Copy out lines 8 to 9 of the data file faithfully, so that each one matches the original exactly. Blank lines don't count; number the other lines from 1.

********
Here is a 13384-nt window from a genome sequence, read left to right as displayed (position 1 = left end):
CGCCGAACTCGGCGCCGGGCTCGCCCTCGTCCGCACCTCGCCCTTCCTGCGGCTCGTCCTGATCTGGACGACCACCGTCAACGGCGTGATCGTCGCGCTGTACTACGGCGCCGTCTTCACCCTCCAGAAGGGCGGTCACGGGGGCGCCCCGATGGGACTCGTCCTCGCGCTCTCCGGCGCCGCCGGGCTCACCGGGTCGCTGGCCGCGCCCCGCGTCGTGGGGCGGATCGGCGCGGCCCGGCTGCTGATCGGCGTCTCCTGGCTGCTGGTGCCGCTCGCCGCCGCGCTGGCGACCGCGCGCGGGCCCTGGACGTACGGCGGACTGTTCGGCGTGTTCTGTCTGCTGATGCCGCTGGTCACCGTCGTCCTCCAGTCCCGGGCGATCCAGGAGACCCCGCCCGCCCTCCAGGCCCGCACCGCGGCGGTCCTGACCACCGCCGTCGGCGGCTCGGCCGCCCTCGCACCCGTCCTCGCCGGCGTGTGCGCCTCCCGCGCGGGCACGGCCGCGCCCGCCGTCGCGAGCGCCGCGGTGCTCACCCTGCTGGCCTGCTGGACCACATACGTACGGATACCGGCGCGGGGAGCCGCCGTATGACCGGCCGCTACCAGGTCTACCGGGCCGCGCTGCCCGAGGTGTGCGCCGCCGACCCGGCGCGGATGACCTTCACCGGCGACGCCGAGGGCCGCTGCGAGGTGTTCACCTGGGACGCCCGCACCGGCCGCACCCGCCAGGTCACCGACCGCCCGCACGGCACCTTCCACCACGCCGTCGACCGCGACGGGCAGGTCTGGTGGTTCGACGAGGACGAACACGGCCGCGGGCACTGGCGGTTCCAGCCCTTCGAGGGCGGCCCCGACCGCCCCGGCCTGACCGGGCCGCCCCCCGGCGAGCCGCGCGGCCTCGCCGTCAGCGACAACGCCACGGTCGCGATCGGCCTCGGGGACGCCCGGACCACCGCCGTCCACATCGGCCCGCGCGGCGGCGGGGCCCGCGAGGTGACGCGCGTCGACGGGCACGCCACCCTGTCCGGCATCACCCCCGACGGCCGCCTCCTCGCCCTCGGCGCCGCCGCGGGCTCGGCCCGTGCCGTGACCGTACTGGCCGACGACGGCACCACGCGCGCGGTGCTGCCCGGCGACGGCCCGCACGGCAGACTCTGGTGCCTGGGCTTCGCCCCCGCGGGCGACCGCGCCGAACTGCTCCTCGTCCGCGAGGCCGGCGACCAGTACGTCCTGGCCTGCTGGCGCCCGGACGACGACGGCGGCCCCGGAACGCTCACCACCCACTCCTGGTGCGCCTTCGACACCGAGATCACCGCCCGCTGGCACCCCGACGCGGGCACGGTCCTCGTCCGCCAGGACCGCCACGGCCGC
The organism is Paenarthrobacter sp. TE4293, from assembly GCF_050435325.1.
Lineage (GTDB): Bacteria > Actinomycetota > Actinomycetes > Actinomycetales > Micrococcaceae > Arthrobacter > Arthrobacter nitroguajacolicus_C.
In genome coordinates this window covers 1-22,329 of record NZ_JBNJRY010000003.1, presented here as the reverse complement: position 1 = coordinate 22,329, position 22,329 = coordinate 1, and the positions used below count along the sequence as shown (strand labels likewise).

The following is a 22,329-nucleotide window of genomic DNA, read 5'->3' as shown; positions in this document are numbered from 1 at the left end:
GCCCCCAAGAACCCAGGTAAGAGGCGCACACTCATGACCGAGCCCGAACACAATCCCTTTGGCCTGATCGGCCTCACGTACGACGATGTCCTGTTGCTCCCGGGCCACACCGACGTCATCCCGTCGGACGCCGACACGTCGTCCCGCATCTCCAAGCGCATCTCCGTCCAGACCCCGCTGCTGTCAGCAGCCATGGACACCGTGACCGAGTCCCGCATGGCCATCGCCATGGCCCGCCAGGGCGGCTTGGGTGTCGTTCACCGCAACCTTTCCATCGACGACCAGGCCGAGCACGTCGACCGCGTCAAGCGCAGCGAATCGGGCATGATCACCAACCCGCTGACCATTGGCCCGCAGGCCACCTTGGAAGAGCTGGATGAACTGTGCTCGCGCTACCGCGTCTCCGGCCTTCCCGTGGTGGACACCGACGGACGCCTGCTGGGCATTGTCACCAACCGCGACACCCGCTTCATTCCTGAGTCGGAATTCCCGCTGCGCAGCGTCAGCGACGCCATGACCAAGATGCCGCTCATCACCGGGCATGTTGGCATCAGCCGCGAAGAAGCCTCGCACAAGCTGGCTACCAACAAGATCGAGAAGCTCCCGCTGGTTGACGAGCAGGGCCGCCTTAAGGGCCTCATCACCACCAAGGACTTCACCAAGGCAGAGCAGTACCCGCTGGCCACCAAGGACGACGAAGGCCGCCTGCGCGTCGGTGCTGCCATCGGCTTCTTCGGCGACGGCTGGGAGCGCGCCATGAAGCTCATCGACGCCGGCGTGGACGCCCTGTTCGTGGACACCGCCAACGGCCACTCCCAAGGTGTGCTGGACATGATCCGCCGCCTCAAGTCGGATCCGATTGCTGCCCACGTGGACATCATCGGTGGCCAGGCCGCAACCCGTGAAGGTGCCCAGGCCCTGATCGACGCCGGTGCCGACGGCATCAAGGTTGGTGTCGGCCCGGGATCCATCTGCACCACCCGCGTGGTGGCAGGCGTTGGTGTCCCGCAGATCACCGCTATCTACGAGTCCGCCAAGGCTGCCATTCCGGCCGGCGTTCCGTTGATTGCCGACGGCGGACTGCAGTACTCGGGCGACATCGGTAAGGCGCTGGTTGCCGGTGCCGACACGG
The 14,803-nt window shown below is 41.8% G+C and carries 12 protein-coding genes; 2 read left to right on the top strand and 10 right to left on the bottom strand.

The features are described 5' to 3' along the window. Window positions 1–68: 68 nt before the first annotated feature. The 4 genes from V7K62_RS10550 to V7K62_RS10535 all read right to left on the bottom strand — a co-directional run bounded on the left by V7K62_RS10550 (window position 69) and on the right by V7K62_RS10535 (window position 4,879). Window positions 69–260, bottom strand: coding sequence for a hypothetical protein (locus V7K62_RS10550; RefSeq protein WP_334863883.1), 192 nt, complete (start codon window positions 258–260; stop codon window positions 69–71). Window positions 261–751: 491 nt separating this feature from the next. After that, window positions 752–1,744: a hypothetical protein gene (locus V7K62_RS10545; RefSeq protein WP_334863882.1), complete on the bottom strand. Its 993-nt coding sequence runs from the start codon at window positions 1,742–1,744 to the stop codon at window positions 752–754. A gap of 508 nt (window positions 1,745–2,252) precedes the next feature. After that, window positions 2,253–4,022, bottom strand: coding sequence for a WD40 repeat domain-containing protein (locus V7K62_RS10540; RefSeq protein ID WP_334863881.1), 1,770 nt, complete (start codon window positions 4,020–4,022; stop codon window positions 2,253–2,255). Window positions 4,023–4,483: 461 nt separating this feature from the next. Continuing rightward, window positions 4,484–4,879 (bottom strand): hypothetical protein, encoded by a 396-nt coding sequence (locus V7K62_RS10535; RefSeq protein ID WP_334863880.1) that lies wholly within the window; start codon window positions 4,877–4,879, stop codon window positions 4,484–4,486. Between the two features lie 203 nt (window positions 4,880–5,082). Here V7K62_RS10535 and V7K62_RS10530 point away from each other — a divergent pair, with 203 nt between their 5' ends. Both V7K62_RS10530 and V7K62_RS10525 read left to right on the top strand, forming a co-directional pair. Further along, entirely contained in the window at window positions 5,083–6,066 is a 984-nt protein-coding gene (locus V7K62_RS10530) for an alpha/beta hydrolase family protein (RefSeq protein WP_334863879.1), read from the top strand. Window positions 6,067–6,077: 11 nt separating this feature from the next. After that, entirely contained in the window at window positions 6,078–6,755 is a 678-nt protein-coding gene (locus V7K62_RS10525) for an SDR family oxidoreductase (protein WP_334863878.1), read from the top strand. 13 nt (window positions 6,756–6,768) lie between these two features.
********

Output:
The 14,803-nt window shown below is 41.8% G+C and carries 12 protein-coding genes; 2 read left to right on the top strand and 10 right to left on the bottom strand.

The features are described 5' to 3' along the window. Window positions 1–68: 68 nt before the first annotated feature. The 4 genes from V7K62_RS10550 to V7K62_RS10535 all read right to left on the bottom strand — a co-directional run bounded on the left by V7K62_RS10550 (window position 69) and on the right by V7K62_RS10535 (window position 4,879). Window positions 69–260, bottom strand: coding sequence for a hypothetical protein (locus V7K62_RS10550; RefSeq protein WP_334863883.1), 192 nt, complete (start codon window positions 258–260; stop codon window positions 69–71). Window positions 261–751: 491 nt separating this feature from the next. After that, window positions 752–1,744: a hypothetical protein gene (locus V7K62_RS10545; RefSeq protein WP_334863882.1), complete on the bottom strand. Its 993-nt coding sequence runs from the start codon at window positions 1,742–1,744 to the stop codon at window positions 752–754. A gap of 508 nt (window positions 1,745–2,252) precedes the next feature. After that, window positions 2,253–4,022, bottom strand: coding sequence for a WD40 repeat domain-containing protein (locus V7K62_RS10540; RefSeq protein ID WP_334863881.1), 1,770 nt, complete (start codon window positions 4,020–4,022; stop codon window positions 2,253–2,255). Window positions 4,023–4,483: 461 nt separating this feature from the next. Continuing rightward, window positions 4,484–4,879 (bottom strand): hypothetical protein, encoded by a 396-nt coding sequence (locus V7K62_RS10535; RefSeq protein ID WP_334863880.1) that lies wholly within the window; start codon window positions 4,877–4,879, stop codon window positions 4,484–4,486. Between the two features lie 203 nt (window positions 4,880–5,082). Here V7K62_RS10535 and V7K62_RS10530 point away from each other — a divergent pair, with 203 nt between their 5' ends. Both V7K62_RS10530 and V7K62_RS10525 read left to right on the top strand, forming a co-directional pair. Further along, entirely contained in the window at window positions 5,083–6,066 is a 984-nt protein-coding gene (locus V7K62_RS10530) for an alpha/beta hydrolase family protein (RefSeq protein WP_334863879.1), read from the top strand. Window positions 6,067–6,077: 11 nt separating this feature from the next. After that, entirely contained in the window at window positions 6,078–6,755 is a 678-nt protein-coding gene (locus V7K62_RS10525) for an SDR family oxidoreductase (protein WP_334863878.1), read from the top strand. 13 nt (window positions 6,756–6,768) lie between these two features.